When we speak of the world as created by God, we too often speak of its astonishing clock-work precision, its puzzle-piece-like unity, the incredible conviction that so many factors had to be exactly right—time, temperature, the correct stew of molecules and amino acids, etc.—to create life as we know it. Older theologians, especially Thomas Aquinas, named this the “argument from design,” claiming that the intricacies of life, human, animal, and plant, are too bound together to have occurred by happenstance only. More recent persons, arguing that the complexity of things is too astounding to believe that it all “evolved randomly” (note my comments above), often point to the human eye, and conclude that “someone must have designed this,” and for some religious types that someone is God.

However, I want to note Dillard’s meticulously poetic observations at a small Virginia creek, and suggest that really to see and notate the workings of nature more often than not leads one to wonder just who is running such a railroad anyway? Dillard watches in some sort of horror as a frog, swimming lazily on the surface of the creek is, before her very eyes, sucked dry and dead by a huge and terrible worm that lives for such as this. She witnesses thousands of an insect species drown in the creek in order that the species may survive from the few that make it across the drowning backs of its fellows. She summarizes in what I find to be one of the great passages in recent literature:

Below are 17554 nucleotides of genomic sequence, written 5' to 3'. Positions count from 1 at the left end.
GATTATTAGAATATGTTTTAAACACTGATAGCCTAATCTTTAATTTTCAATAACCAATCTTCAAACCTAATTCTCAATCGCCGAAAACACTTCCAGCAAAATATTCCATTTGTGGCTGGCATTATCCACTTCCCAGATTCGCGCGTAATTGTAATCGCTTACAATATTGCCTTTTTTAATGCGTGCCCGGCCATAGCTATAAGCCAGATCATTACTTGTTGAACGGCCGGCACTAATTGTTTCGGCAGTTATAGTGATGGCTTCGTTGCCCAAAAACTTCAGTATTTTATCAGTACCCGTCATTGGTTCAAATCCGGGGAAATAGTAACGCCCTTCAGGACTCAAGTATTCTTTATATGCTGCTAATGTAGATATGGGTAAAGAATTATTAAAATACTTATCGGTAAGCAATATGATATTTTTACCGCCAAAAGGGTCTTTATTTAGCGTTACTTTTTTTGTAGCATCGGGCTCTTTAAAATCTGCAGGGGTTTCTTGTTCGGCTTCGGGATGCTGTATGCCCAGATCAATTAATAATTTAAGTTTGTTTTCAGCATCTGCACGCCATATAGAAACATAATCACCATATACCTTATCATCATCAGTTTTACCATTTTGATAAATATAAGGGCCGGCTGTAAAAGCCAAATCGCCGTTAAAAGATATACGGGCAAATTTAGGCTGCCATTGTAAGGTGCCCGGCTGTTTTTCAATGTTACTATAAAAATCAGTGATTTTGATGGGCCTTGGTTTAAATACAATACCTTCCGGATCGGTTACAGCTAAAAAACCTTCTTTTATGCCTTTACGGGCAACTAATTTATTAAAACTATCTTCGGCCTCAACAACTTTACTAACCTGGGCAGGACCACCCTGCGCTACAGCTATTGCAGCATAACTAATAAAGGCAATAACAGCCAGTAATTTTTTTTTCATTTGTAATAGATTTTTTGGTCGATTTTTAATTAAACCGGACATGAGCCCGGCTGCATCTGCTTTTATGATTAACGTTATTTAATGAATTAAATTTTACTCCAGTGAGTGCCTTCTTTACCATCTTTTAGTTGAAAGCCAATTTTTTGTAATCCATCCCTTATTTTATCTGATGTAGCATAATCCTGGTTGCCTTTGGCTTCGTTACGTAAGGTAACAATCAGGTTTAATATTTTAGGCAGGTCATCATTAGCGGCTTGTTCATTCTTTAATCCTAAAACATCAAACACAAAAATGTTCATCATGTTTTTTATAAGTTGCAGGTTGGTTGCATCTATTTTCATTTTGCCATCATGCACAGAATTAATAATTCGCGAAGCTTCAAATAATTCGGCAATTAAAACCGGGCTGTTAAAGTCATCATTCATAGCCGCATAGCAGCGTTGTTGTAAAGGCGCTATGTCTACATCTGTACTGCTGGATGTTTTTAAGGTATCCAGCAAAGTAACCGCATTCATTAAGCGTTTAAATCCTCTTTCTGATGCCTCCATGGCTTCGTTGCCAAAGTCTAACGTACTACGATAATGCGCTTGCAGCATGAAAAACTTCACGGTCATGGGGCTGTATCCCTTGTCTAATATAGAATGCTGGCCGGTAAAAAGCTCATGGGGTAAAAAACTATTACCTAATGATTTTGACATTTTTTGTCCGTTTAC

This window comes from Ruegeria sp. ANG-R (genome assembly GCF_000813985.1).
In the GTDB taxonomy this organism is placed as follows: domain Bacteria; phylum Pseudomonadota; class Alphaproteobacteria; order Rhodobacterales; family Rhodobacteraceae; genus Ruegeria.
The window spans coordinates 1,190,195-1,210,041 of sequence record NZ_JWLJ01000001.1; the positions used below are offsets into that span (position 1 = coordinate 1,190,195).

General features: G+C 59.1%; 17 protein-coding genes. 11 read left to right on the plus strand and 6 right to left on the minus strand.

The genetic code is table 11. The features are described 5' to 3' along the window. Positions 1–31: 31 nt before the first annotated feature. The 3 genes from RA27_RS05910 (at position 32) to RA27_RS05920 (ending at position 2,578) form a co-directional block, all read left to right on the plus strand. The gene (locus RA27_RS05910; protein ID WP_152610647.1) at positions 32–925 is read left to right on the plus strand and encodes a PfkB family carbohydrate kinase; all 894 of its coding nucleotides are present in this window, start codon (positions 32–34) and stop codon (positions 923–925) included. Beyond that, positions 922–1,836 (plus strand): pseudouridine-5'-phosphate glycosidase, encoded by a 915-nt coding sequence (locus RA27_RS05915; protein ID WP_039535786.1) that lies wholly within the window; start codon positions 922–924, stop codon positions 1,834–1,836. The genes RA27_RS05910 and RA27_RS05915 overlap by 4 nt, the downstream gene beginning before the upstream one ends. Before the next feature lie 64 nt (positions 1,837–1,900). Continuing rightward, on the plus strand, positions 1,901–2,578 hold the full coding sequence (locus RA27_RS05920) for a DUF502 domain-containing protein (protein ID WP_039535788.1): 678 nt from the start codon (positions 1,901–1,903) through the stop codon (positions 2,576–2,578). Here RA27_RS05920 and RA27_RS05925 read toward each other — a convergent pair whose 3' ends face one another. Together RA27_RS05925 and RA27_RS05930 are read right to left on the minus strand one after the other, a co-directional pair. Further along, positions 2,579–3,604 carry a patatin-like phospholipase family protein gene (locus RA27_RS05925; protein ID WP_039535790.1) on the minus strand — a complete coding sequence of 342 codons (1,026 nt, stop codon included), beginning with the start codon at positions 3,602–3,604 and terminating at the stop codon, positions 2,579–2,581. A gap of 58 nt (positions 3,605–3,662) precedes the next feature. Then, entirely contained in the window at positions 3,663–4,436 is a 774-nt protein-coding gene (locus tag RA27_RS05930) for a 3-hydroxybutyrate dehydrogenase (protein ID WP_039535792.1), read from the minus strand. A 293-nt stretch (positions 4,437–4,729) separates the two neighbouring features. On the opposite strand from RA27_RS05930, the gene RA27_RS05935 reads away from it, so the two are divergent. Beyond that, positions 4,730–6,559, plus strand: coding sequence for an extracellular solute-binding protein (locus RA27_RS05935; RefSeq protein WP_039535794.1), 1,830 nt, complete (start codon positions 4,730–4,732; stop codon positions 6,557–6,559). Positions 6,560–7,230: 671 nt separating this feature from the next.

“The point of the dragonfly’s terrible lip, the giant water bug, birdsong, or the beautiful dazzle and flash of sunlighted minnows, is not that it all fits together like clockwork—for it doesn’t, particularly, not even inside the goldfish bowl—but that it all flows so freely wild, like the creek, that it all surges in such a free, fringed tangle. Freedom is the world’s water and weather, the world’s nourishment freely given, its soil and sap: and the creator loves pizzazz.”

In that grand paragraph I find what I believe to be the complementarity of science and faith. We faithful ones, whether we are scientists or not, (and I plainly am not, as any real scientist can easily conclude from my stumbling presentation of science earlier in this article), stand mute before the free wonders of the world the creator has given to us, and however we attempt to explain it, theologically sophisticated or scientifically nuanced, what rests at the bottom is that realization that the creator we worship and praise, that mystery who hides in bush and cloud, in the end loves pizzazz, every clack and buzz and whistle and roar. God is madly in love with the world, with the cosmos, and will do about anything to make it rich and myriad and fecund and wonderful. Let us have the best science, O God, and help us to think hard theologically about who you are, but, more, let us stand by the creek and witness and wonder and laugh and sing and dance. For before we can think hard, we must love hard; before we can praise with power we must be overpowered by your huge love for us.